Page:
Cue a change of kecks
Games like Stonekeep and Eye of the Beholder II seem positively archaic in this age, compared to your Call Of Dutys and your Skyrims. For a start, you can only turn 90 degrees at a time and are forced to walk in a grid-like manner, as you make your way through a series of near-identical dungeons. To a youngster, that probably sounds as much fun as shaving your crotch with a cleaver.
Yet Finnish company Almost Human Ltd are laying their balls on the slab with Legend of Grimrock, a very old-school RPG dungeon crawler that closely mimics these early titles. From the screenshots it looks pretty enough, but its heart is pure old-fashioned hack & slash. Even the plot is traditional, and can be summed up hence:
You’re in a dungeon. It sucks. Get out of there.
Legend of Grimrock: Character building
You start by designing four characters in typical RPG fashion, assigning them each a race, skills and character traits. With that done (or the default party chosen for lazy types), it’s exploring time. You move around in true dungeon crawler fashion, with each level split into grids. Controls are simple: W, S, A and D move you in each direction, while Q and E rotate you left and right. You use the mouse to mess around in your inventory, attack enemies and generally interact with the environment.
It’s a pretty environment too, in a gritty, grimy kind of way. Textures are crisp and dripping with ooze, although the same walls are replicated over and over, so areas look near identical to each other. There’s little change between the different levels either, which is a shame - we expected to see the dungeon grow darker and more disgusting the further we descended. Monsters are well animated though, especially the hulking and terrifying ogres.
Legend of Grimrock: RPG cred
Like all good RPGs, Legend Of Grimrock lets you collect tons of loot. You start off bare-ass naked, but quickly assemble a uniform of rags for your intrepid explorers. As you explore the dungeons you’ll gather better costumes which give you special bonuses, and upgrade your arsenal of rocks and daggers to crossbows and deadly magic. You’ll also need to collect food to keep your team’s strength up, and potions and scrolls if you’ve got any mages in your party.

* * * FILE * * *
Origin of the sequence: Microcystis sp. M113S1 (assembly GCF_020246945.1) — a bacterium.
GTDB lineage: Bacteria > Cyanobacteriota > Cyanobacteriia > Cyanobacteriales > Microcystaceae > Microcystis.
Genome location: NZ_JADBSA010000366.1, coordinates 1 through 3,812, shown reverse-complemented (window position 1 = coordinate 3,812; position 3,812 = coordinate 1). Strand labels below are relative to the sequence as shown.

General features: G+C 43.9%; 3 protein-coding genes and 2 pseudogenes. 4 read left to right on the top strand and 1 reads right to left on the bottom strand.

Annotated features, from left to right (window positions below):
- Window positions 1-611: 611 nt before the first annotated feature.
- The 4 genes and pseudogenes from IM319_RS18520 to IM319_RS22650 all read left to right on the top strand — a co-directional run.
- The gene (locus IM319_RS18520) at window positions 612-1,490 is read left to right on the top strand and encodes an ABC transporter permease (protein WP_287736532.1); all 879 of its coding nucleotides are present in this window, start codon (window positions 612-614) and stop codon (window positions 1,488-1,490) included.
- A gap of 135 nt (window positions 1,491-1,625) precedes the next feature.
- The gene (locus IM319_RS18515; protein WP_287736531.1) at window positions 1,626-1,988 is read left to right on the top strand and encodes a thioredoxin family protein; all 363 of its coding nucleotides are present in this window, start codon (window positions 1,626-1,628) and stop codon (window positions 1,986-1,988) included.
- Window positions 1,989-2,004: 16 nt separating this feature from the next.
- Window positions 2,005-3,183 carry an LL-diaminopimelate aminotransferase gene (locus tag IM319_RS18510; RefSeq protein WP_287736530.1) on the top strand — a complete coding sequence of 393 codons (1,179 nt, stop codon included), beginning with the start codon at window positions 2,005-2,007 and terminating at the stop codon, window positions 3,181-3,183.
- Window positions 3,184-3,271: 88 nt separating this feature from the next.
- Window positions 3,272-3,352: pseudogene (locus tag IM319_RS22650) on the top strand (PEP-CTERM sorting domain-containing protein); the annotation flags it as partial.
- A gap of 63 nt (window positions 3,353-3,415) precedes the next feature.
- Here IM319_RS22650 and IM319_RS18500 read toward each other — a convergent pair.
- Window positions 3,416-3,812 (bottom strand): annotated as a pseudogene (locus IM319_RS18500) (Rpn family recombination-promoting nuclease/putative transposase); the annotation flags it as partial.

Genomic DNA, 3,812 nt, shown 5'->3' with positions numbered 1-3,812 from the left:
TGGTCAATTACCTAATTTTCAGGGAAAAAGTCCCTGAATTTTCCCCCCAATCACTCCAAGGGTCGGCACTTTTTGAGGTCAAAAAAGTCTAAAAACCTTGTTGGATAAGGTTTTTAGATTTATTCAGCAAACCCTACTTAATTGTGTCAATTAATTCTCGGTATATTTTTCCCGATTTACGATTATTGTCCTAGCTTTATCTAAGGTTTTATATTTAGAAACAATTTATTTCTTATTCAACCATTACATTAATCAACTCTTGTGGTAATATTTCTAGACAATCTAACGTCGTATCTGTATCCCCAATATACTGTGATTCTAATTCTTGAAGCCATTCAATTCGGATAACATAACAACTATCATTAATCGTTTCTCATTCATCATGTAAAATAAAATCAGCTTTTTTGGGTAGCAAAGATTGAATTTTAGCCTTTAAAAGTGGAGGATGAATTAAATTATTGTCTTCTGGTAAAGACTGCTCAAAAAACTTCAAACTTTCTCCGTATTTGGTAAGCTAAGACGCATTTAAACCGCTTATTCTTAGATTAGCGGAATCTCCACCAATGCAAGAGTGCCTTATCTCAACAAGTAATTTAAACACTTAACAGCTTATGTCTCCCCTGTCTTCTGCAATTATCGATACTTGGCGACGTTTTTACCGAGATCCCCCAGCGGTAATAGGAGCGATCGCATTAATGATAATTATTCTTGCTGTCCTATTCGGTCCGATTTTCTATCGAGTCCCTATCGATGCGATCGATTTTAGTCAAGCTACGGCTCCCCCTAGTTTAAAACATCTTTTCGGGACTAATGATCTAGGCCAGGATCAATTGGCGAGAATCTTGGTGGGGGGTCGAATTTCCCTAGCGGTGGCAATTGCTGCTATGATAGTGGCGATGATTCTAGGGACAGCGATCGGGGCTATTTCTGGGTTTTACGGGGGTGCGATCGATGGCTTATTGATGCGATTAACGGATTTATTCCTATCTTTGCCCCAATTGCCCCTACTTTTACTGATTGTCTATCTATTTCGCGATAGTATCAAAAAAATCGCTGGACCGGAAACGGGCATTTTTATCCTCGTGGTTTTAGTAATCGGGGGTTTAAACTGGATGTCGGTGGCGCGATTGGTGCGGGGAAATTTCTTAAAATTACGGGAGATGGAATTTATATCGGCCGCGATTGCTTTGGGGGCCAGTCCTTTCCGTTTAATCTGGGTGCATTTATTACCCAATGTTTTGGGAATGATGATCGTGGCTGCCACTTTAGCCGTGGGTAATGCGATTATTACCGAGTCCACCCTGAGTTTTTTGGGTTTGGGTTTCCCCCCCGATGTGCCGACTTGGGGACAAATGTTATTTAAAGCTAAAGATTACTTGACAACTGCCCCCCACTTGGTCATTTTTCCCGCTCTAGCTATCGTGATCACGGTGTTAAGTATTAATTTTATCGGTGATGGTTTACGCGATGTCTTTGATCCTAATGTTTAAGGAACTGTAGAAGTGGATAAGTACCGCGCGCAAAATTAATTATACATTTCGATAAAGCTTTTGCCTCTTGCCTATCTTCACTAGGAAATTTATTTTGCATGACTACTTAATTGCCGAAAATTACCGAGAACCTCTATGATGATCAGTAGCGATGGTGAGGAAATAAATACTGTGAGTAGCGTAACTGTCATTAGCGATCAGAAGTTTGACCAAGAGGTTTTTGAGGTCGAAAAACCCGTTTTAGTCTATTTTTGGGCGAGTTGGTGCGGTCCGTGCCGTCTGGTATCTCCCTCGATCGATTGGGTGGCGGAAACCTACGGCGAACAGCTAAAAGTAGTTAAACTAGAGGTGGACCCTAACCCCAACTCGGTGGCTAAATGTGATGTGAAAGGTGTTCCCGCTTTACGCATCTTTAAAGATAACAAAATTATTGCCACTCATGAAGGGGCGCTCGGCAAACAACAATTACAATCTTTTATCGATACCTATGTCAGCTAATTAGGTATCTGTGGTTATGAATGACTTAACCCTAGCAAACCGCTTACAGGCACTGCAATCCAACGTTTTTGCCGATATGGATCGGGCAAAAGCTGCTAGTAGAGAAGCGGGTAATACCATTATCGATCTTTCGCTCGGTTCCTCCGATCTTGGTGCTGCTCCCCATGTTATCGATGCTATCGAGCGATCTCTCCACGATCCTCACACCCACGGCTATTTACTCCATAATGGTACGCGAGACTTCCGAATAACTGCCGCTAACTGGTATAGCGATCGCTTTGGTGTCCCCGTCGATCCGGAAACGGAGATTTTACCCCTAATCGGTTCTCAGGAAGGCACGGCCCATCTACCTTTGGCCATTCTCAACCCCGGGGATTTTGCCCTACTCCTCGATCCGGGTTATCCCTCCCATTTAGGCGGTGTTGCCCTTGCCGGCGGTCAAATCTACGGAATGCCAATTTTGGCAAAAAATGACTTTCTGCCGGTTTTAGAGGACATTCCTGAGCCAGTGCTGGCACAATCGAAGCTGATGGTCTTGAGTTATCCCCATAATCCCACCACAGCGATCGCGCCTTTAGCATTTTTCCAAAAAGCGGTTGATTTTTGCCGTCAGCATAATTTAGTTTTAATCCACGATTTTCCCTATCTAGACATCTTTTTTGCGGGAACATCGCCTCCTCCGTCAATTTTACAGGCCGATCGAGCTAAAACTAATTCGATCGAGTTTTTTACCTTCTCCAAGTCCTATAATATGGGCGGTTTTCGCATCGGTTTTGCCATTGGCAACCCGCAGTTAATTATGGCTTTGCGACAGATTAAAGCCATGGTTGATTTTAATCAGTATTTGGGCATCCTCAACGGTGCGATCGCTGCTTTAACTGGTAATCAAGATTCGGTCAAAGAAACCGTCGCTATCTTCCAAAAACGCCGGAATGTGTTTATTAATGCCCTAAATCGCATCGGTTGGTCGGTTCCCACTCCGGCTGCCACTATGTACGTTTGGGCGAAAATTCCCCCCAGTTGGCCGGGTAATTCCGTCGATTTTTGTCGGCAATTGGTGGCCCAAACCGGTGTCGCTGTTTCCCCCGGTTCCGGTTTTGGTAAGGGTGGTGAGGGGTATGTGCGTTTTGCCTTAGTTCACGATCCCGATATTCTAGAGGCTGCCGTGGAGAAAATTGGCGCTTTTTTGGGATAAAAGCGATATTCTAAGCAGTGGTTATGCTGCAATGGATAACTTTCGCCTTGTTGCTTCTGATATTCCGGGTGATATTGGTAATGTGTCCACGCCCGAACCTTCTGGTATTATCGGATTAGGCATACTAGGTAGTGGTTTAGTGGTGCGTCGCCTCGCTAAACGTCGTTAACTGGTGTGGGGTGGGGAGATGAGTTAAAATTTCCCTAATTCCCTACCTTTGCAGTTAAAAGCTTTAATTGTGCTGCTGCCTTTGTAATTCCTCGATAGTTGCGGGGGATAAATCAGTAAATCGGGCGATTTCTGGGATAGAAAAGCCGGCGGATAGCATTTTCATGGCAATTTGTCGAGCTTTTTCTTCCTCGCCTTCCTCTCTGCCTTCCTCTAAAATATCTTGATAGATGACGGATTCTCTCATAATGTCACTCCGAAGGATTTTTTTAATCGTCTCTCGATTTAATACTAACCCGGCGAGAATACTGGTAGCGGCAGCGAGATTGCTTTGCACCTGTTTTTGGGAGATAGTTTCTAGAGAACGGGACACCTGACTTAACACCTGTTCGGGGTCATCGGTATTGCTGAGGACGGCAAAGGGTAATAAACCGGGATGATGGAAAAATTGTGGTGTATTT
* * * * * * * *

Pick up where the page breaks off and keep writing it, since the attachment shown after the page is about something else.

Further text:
Levelling up isn’t quite as exciting as loot collecting, sadly. Your characters seem to gain levels a little easy at first, and the skills you have to level up are rather vague. For instance, many abilities you gain, such as spells or power attacks, aren’t revealed until you actually ‘buy’ them. Until then, they’re blanked out - so it’s pure guesswork as to what’s worth levelling up. You have a limited number of skills to boost, with each tree giving you a point boost (e.g. Strength + 1) once you’ve pumped enough points into them. It’s nowhere near as satisfying as the likes of Diablo II’s levelling, where you’re actively keeping an eye on your points and desperately gathering enough to grab new abilities.
Still, exploring Legend of Grimrock’s dungeons is classic fun, with a host of bizarre, spooky and terrifying gribblies standing in your way. From the slimy snails to the monstrous ogres, the game throws lots of nasties your way, with new monsters introduced at regular intervals. The entire menagerie has the uncanny talent of hiding around corners and smacking you around the head when you least expect it. For the full pant-staining experience, definitely play in the dark with headphones - the audio is minimalist, yet highly atmospheric.
Legend of Grimrock: It’s ass-kicking time
Combat is as simple as it comes - just equip your dudes with weapons, stand in front of a beastie and click the icons to slash/shoot/etc. Each weapon takes a little time to ‘recharge’ after attacking, during which time you can leg it away to avoid getting smacked. If you’re quick or stealthy enough, you can get the buggers from behind. Nasty.
Battles can get pretty hairy when you’re stuck in a tiny room with hordes of enemies swarming around you. It takes a lot of fast reactions and a smidgen of luck to survive, as you die pretty quick if you find yourself surrounded. Some fights take place in cramped rooms with pits scattered around, or even worse, trapdoors. Occasionally it gets frustrating, especially in combination with the ropey control sensitivity - you can tap forward twice, and your party will happily advance three squares instead, diving merrily into a hole. The suicidal twatfaces.
It’s not all wandering around and hacking down aggressive beasties, though. Occasionally you’ll have to give your brain a prod and work out some puzzles, which range from ‘find a key to unlock a door’ to some rather taxing efforts involving transporters and pressure pads. We’ll freely admit we got stuck in a couple of spots, and eventually had to rely on a guide to help us out, which was surprising given how simple most of the conundrums are.
Legend of Grimrock: Our verdict and system requirements
Legend of Grimrock will appeal to RPG fans and anyone who fancies a nostalgic dungeon crawler, just like they used to make ‘em. We’d have liked more level variety and the occasional control glitch was annoying, but this is a great way to while away the wee hours.
If your rig is as retro as those old-school RPGs, you’ll love Legend of Grimrock’s low-level system requirements. We recommend a dual-core Pentium or Athlon processor and 3GB of RAM. Our three-year-old laptop ran the game fine on the highest detail settings, so we can’t imagine many people will struggle.
This is what happens when you smoke crack, kiddies